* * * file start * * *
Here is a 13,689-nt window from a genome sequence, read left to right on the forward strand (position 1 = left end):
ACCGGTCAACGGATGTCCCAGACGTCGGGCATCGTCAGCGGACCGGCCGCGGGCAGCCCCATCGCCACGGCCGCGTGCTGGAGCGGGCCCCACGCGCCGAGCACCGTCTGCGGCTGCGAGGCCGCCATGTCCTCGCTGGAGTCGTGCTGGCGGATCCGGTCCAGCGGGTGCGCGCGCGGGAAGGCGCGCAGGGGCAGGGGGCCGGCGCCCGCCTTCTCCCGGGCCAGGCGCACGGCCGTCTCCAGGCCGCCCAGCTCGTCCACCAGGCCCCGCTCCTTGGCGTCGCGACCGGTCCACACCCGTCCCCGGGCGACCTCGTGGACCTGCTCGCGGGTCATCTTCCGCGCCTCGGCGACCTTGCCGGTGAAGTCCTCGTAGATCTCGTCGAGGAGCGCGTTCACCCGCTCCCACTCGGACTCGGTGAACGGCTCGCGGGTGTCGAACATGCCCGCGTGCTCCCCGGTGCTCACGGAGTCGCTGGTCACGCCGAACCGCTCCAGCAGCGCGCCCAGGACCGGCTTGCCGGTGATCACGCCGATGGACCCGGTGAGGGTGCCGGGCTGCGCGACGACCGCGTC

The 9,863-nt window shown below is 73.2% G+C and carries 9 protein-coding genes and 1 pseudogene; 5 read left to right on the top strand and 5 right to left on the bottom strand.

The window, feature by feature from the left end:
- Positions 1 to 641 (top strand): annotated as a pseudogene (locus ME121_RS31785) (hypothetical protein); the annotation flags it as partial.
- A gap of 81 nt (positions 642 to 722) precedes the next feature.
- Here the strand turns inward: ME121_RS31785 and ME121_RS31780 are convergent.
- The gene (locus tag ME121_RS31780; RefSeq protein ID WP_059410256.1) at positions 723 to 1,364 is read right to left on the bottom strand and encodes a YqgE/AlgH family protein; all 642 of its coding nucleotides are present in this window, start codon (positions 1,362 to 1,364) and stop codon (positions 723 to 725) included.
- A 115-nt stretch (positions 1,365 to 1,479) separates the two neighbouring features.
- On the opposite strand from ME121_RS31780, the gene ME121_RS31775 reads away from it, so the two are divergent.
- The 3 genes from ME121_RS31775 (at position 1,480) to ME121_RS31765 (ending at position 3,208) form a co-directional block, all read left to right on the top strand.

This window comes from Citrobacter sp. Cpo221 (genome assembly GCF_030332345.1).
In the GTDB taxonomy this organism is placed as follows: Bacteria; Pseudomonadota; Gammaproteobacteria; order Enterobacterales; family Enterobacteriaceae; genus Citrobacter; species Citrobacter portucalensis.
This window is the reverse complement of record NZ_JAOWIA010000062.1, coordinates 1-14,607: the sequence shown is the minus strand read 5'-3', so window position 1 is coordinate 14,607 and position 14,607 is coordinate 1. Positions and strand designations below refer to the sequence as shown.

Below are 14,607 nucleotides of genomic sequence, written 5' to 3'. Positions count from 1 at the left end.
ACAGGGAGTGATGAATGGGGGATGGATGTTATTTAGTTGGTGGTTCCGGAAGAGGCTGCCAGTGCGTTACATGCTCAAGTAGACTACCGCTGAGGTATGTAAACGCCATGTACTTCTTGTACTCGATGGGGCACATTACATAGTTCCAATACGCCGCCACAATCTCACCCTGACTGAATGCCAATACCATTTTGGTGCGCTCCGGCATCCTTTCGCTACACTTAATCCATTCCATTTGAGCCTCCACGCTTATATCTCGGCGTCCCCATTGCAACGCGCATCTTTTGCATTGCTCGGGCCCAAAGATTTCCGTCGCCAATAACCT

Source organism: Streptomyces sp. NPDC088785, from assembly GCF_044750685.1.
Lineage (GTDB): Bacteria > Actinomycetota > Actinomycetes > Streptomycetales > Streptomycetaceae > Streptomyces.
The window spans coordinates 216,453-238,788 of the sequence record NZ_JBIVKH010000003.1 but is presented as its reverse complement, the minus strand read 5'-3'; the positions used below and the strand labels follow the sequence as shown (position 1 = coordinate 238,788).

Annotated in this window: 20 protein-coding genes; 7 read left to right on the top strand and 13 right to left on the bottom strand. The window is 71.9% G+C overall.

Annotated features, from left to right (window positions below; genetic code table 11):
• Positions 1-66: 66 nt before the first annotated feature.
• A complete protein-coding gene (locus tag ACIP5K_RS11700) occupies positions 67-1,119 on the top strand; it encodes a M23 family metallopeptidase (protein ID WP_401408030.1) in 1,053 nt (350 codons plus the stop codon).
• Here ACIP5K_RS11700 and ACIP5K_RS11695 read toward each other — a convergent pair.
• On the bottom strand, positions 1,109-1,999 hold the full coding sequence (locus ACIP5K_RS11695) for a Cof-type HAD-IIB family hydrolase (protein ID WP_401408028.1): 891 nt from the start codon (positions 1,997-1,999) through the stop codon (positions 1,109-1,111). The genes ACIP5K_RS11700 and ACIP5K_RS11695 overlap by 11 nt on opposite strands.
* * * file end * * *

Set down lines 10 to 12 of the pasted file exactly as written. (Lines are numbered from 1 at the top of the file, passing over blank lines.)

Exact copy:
- On the opposite strand from ME121_RS31780, the gene ME121_RS31775 reads away from it, so the two are divergent.
- The 3 genes from ME121_RS31775 (at position 1,480) to ME121_RS31765 (ending at position 3,208) form a co-directional block, all read left to right on the top strand.

This window comes from Citrobacter sp. Cpo221 (genome assembly GCF_030332345.1).